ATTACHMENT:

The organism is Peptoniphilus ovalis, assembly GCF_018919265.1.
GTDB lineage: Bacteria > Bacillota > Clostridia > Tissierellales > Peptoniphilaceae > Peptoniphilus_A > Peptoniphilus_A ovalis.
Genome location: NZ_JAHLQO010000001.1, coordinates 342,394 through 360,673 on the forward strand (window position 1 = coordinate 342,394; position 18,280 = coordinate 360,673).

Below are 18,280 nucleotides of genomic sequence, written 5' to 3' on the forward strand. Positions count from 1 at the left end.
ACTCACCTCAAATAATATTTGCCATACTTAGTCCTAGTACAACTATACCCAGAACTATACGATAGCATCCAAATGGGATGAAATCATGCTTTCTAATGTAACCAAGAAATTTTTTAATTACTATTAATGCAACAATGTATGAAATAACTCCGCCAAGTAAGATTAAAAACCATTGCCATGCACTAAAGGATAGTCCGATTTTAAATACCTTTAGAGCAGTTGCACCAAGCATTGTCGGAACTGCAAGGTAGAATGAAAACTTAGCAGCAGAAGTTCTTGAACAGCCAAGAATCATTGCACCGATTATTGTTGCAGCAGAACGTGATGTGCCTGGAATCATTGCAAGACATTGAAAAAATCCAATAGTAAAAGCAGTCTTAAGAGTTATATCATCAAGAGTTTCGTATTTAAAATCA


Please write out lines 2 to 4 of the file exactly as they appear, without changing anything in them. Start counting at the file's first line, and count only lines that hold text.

GTDB lineage: Bacteria > Bacillota > Clostridia > Tissierellales > Peptoniphilaceae > Peptoniphilus_A > Peptoniphilus_A ovalis.
Genome location: NZ_JAHLQO010000001.1, coordinates 342,394 through 360,673 on the forward strand (window position 1 = coordinate 342,394; position 18,280 = coordinate 360,673).

Below are 18,280 nucleotides of genomic sequence, written 5' to 3' on the forward strand. Positions count from 1 at the left end.